Internationalizing the Pacific: The United States, Japan, and the Institute of Pacific Relations in War and Peace, 1919-45

Internationalizing the Pacific: The United States, Japan, and the Institute of Pacific Relations in War and Peace, 1919-45

Internationalizing the Pacific: The United States, Japan, and the Institute of Pacific Relations in War and Peace, 1919-45

Internationalizing the Pacific: The United States, Japan, and the Institute of Pacific Relations in War and Peace, 1919-45

Synopsis

This study of the Institute of Pacific Relations offers insight into the formation of the dominant ideologies and institutions of regional and international politics in the Pacific during the inter-war years.

Excerpt

The study of international history, that is, the history of international relations, has been transformed significantly in the last decade or so. Traditionally understood in the framework of 'diplomatic history', the subject has tended to focus on interactions among sovereign states, especially those that are called 'great powers'. Their foreign policies and strategies have been minutely examined to determine how these powers have dealt with one another in peace and war. The questions most frequently asked have been: How did wars begin? How were postwar settlements arrived at? How did great powers rise and fall in the international arena? These are, and remain, legitimate questions, and in many ways they provide the point of departure for any study of international affairs. To explore such questions, it is imperative to undertake empirical research, preferably in the archives of the countries that are being discussed. With the opening of more and more archives to researchers, we may expect to see the continuing publication of monographs in the traditional mode.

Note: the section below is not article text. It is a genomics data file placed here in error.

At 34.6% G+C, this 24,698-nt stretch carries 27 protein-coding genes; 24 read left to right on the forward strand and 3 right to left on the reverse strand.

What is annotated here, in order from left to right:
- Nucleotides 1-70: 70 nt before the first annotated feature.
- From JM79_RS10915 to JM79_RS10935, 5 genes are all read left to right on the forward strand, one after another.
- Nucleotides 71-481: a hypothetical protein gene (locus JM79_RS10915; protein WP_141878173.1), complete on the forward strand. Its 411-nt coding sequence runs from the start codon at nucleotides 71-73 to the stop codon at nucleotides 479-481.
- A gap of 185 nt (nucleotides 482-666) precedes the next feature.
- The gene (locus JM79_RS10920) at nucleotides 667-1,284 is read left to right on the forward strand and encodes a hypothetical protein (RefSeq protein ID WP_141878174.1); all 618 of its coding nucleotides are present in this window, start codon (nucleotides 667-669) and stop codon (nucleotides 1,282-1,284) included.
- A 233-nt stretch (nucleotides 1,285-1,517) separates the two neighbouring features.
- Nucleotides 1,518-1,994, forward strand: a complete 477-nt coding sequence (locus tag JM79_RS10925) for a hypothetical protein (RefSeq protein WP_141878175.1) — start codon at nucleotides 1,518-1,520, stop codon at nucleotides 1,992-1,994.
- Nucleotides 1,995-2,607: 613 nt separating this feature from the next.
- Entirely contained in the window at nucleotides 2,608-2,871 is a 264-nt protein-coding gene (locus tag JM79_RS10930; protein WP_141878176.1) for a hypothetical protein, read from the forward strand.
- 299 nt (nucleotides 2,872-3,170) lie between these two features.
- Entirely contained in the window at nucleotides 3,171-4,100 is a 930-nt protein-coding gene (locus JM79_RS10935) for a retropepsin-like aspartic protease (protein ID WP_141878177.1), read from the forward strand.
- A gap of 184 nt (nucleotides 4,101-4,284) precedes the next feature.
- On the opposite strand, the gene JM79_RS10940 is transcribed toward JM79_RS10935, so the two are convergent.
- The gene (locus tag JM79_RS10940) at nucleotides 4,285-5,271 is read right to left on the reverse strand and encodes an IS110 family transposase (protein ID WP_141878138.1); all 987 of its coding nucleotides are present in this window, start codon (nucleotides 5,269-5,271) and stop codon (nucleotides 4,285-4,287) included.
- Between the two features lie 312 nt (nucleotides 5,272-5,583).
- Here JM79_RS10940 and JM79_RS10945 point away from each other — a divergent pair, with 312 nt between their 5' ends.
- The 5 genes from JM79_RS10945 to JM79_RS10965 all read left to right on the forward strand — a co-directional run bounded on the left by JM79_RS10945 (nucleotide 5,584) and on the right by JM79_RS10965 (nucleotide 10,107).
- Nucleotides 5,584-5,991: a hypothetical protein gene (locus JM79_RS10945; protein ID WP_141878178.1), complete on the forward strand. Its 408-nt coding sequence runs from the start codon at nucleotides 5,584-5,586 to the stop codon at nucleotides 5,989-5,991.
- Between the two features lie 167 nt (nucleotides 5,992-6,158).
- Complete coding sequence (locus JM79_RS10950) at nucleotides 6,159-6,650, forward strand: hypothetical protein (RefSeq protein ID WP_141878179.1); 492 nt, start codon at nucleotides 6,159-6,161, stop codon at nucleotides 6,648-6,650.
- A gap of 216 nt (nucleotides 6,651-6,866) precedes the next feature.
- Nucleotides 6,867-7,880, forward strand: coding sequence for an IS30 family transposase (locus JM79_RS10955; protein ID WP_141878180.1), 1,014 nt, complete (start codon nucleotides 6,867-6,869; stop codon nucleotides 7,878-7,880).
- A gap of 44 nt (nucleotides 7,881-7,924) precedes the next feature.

That is to be welcomed. At the same time, however, there has been a growing tendency among scholars, especially among the younger generation, to go beyond the traditional frameworks of diplomatic history and add new layers, propose fresh perspectives, and suggest connections that have not usually been stressed. Thanks to the efforts of these scholars, today international history is one of the most exciting sub-fields of history.

For instance, historians have been paying increasing attention to cultural issues and phenomena as vital aspects of international affairs. Traditionally, to the extent that culture comes into play in a study of diplomatic history, it has tended to be viewed as a means of enhancing a nation's effectiveness as a power. Cultural diplomacy best describes this perspective; propaganda efforts undertaken through books, movies and the like, or educational exchange programmes conceived as an instrument of foreign policy, are examples. There are, however, monographs that deal with cultural relations that have little or nothing to do with official policies or with interstate affairs. They show that cultural phenomena - such as tourism, international scholarly gatherings, or the spread of American food and fashions abroad - have a life of their own quite independent of the geopolitical 'realities', yet impinging powerfully upon them.

Search by... Author
Show... All Results Primary Sources Peer-reviewed

Oops!

An unknown error has occurred. Please click the button below to reload the page. If the problem persists, please try again in a little while.